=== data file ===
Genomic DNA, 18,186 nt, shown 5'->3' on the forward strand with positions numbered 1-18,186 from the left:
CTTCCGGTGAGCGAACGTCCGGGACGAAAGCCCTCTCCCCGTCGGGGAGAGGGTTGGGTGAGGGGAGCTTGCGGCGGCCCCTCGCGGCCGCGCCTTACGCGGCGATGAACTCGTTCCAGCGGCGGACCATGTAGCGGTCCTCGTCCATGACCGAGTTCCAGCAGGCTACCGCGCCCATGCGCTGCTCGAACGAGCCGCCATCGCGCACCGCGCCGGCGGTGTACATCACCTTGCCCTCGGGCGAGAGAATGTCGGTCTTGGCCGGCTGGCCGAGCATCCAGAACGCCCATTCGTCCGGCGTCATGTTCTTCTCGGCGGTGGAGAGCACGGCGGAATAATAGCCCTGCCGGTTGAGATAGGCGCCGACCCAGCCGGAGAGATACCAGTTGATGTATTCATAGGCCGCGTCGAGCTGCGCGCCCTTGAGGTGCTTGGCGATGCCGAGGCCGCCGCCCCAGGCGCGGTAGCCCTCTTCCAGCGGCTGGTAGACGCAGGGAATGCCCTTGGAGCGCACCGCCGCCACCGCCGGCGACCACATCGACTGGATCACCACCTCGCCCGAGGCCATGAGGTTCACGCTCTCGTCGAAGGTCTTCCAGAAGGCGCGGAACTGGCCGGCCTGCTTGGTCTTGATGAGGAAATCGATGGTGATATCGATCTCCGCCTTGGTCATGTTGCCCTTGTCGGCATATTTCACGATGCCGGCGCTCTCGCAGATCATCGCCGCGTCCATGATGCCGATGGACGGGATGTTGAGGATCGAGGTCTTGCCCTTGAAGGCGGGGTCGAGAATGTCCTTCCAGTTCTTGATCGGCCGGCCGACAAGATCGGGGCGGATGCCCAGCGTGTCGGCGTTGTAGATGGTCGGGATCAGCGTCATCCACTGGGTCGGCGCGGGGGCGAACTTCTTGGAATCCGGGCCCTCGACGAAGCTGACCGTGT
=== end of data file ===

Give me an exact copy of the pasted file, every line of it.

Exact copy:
Genomic DNA, 18,186 nt, shown 5'->3' on the forward strand with positions numbered 1-18,186 from the left:
CTTCCGGTGAGCGAACGTCCGGGACGAAAGCCCTCTCCCCGTCGGGGAGAGGGTTGGGTGAGGGGAGCTTGCGGCGGCCCCTCGCGGCCGCGCCTTACGCGGCGATGAACTCGTTCCAGCGGCGGACCATGTAGCGGTCCTCGTCCATGACCGAGTTCCAGCAGGCTACCGCGCCCATGCGCTGCTCGAACGAGCCGCCATCGCGCACCGCGCCGGCGGTGTACATCACCTTGCCCTCGGGCGAGAGAATGTCGGTCTTGGCCGGCTGGCCGAGCATCCAGAACGCCCATTCGTCCGGCGTCATGTTCTTCTCGGCGGTGGAGAGCACGGCGGAATAATAGCCCTGCCGGTTGAGATAGGCGCCGACCCAGCCGGAGAGATACCAGTTGATGTATTCATAGGCCGCGTCGAGCTGCGCGCCCTTGAGGTGCTTGGCGATGCCGAGGCCGCCGCCCCAGGCGCGGTAGCCCTCTTCCAGCGGCTGGTAGACGCAGGGAATGCCCTTGGAGCGCACCGCCGCCACCGCCGGCGACCACATCGACTGGATCACCACCTCGCCCGAGGCCATGAGGTTCACGCTCTCGTCGAAGGTCTTCCAGAAGGCGCGGAACTGGCCGGCCTGCTTGGTCTTGATGAGGAAATCGATGGTGATATCGATCTCCGCCTTGGTCATGTTGCCCTTGTCGGCATATTTCACGATGCCGGCGCTCTCGCAGATCATCGCCGCGTCCATGATGCCGATGGACGGGATGTTGAGGATCGAGGTCTTGCCCTTGAAGGCGGGGTCGAGAATGTCCTTCCAGTTCTTGATCGGCCGGCCGACAAGATCGGGGCGGATGCCCAGCGTGTCGGCGTTGTAGATGGTCGGGATCAGCGTCATCCACTGGGTCGGCGCGGGGGCGAACTTCTTGGAATCCGGGCCCTCGACGAAGCTGACCGTGT